If you look at the proxy management is compensated on meeting targets for ROTDE, return on tangible deployed equity. Last year management earned $1B, 15% ROTDE. There are a number of problems with this. First, the hurdle is too low. Management is compensated for meeting at least a 6% return, which is below cost of capital. Second, the merchant bank and i-bank returns are mixed together. To meet the targets, management simply sells an investment and the profit goes toward ROTDE. Because there is a cap on the incentive rewards, management is rewarded for stretching out the monetization of the portfolio and making sure that not too much profit is realized in a given year, which is why it sold only a fraction of the beef business. The incentive structure has been shifted a little in the direction of shareholder return, but it's nuts that management isn't directly compensated based on the bank but almost entirely on when they sell the merchant assets. In other words, management is basically compensated as if they were a merchant bank and the investment bank is almost a total afterthought.

There's something else that's strange. They have a $245M investment in WeWork. I'm pretty sure anybody with a checkbook has had the opportunity to invest in WeWork. Wasn't the whole rationale for the merchant bank that JEF would have access to premium deal flow?

But the biggest problem is that I don't understand why management is still in the high-capital parts of the investment business. This comment from the October presentation is a head scratcher:

Lastly,  thereís  been  over  the  last  number  of  years  the  advent  of  focused,  you  know,  M&A  boutiques.  And if you looked at our investment bank you could look at it as a business that is running in the $1.8 billion to $2.0 billion per year today of investment banking revenue.  If you want to narrow it down further,  and all of this is in our public filings, the last 12 months through August 31, uh, we reported $828 million of M&A revenue.  Thereís no reason to think that our M&A revenue is any different than anyone elseís M&A revenue. Thereís no reason to think our margins are meaningfully different than anyone else on our M&A business, and effectively you have,  you  know,  somewhat  pure  to  pure  M&A  shops  trading  at  better  than  four  times  that  revenue  number,  um,  and  you  have  businesses  that  are  more  blended  businesses  trading  at  better than two times that revenue number.  Again, weíre not suggesting a conclusion, but we are suggesting that the value  of  Jefferies,  in  our  view,  you  know,  is  in  excess  of  its  book  value  thereby putting us, you know, into the table thatís in the middle of this page.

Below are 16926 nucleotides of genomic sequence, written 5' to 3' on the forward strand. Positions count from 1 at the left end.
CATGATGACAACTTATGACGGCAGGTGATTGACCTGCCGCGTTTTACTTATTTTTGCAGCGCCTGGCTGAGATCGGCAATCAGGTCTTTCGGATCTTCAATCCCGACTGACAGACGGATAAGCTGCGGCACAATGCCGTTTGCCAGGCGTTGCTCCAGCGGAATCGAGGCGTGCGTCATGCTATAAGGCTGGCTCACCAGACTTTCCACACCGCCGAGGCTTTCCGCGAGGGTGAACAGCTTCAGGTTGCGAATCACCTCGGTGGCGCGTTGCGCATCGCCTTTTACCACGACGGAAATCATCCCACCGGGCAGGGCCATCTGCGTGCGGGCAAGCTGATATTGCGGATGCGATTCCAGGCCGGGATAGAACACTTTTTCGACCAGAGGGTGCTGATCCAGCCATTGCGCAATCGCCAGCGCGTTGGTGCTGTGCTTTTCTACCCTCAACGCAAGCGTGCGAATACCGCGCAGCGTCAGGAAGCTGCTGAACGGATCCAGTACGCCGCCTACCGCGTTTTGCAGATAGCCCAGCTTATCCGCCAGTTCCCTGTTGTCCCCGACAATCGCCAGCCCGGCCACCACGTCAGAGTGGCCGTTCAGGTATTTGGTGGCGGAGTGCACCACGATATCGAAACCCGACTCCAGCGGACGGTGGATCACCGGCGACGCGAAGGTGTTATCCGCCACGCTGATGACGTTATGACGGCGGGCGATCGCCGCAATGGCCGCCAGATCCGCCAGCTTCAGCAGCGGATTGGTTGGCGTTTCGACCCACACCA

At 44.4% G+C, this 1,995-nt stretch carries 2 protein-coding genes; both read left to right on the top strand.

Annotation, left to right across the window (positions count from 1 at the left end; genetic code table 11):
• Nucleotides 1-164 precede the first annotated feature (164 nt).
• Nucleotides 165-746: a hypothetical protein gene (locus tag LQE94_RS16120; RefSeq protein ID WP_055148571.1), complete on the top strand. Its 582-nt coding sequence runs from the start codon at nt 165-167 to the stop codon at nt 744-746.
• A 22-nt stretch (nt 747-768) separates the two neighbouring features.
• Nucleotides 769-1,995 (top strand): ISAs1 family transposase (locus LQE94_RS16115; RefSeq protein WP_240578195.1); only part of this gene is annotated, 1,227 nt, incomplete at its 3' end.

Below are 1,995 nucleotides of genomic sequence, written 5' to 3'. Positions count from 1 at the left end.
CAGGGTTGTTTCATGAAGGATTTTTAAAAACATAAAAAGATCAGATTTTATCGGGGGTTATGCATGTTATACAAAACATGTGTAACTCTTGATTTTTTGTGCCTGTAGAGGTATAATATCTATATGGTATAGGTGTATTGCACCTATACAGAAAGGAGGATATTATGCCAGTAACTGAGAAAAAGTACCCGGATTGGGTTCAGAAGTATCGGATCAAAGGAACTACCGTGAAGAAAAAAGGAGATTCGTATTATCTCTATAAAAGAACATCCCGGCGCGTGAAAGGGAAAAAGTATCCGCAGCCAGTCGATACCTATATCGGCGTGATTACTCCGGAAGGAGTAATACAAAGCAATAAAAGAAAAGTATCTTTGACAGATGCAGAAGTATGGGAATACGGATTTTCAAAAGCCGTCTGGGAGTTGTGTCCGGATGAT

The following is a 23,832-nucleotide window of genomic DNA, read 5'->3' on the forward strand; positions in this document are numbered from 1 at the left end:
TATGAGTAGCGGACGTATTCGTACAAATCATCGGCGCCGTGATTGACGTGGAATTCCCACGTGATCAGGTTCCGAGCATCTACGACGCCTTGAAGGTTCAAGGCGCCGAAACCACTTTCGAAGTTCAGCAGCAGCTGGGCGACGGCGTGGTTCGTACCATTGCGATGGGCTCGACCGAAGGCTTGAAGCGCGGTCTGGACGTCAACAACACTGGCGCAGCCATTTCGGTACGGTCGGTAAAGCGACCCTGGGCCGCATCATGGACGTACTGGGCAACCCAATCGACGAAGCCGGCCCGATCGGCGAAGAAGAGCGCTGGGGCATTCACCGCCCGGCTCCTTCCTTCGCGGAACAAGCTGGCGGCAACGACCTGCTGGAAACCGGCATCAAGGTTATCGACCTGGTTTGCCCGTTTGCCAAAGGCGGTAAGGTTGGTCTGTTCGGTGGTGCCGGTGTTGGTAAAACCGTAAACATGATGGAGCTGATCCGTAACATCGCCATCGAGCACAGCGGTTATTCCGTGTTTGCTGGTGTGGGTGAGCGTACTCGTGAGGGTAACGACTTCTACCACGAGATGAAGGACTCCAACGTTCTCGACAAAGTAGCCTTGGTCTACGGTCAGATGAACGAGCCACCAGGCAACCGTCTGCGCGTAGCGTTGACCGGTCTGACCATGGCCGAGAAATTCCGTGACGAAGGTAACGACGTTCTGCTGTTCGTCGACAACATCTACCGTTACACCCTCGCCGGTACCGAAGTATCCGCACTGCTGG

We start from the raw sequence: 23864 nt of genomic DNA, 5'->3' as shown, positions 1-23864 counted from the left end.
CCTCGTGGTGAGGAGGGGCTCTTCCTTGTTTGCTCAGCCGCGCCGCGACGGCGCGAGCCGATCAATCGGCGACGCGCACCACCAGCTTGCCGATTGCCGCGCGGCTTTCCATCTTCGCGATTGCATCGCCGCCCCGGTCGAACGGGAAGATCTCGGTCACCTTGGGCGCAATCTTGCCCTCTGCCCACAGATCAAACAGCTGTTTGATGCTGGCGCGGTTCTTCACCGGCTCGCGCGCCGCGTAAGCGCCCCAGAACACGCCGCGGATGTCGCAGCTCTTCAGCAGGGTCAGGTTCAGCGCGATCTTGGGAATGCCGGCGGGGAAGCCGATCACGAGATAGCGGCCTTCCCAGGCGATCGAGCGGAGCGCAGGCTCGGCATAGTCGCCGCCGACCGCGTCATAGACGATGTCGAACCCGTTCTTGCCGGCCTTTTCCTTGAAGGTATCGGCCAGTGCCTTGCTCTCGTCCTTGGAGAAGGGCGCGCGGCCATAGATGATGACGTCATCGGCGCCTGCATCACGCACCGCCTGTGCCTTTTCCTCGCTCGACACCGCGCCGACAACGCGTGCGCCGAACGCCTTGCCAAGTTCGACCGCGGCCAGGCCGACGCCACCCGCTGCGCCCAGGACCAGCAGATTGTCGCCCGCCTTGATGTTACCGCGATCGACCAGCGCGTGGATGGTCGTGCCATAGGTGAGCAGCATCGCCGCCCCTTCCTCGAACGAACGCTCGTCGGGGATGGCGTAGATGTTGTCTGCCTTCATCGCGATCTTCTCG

So why doesn't JEF just shut down the bond business and focus on equities and M&A?

They bought their stake for $9 million in 2013 + have already cash out for at least $12.7 million. This is actually an example of something that has gone very right.

More broadly, I agree with Spekulatius that Jefferies Group is a bad business that struggles to consistently earn an acceptable return.

The other issue is that the corporate parent's expenses are excessive (page 24 of last 10-K).



coc

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Re: JEF - Jefferies Group
« Reply #1539 on: June 13, 2019, 01:17:08 PM »
I would consider investment banking (with trading/merchant banking attached) to be an all-time bad business. In some ways worse than airlines. Almost all of them have gone bankrupt over time. The ones left standing almost went bankrupt. Buffett once held up a plaque from an underwriting in the 30s (?) and every name on the list was gone.

Basically, you get a business that splits half of its revenue (in the case of JEF, more) with its employees. They have no opportunity to improve this because if they try to cut it, those employees will hold it hostage and/or leave to go elsewhere.

It has very little fixed costs, so it doesn't make more money as it gets larger.

To run it fairly and without taking too much risk, you are praying and hoping for about a 10%-12% return on equity after the revenue-split. The only time this is generally exceeded is when the bank is way too levered or taking too much risk.

Your morals are constantly in question as you push unneeded trading products (read FIASCO if you need a good purge), biased research, and unneeded M&A on corporations and the public.

And finally, once you've wade through the mess, you accept a tail risk that is very fat, which if it were hedged properly, would probably reduce returns to an even less acceptable level, and no bank does it anyway.

Why anyone would choose to invest in this stuff...it kind of boggles the mind. If I could design the opposite of See's Candy I think I might come up with a mid market investment bank.
« Last Edit: June 13, 2019, 01:22:04 PM by coc »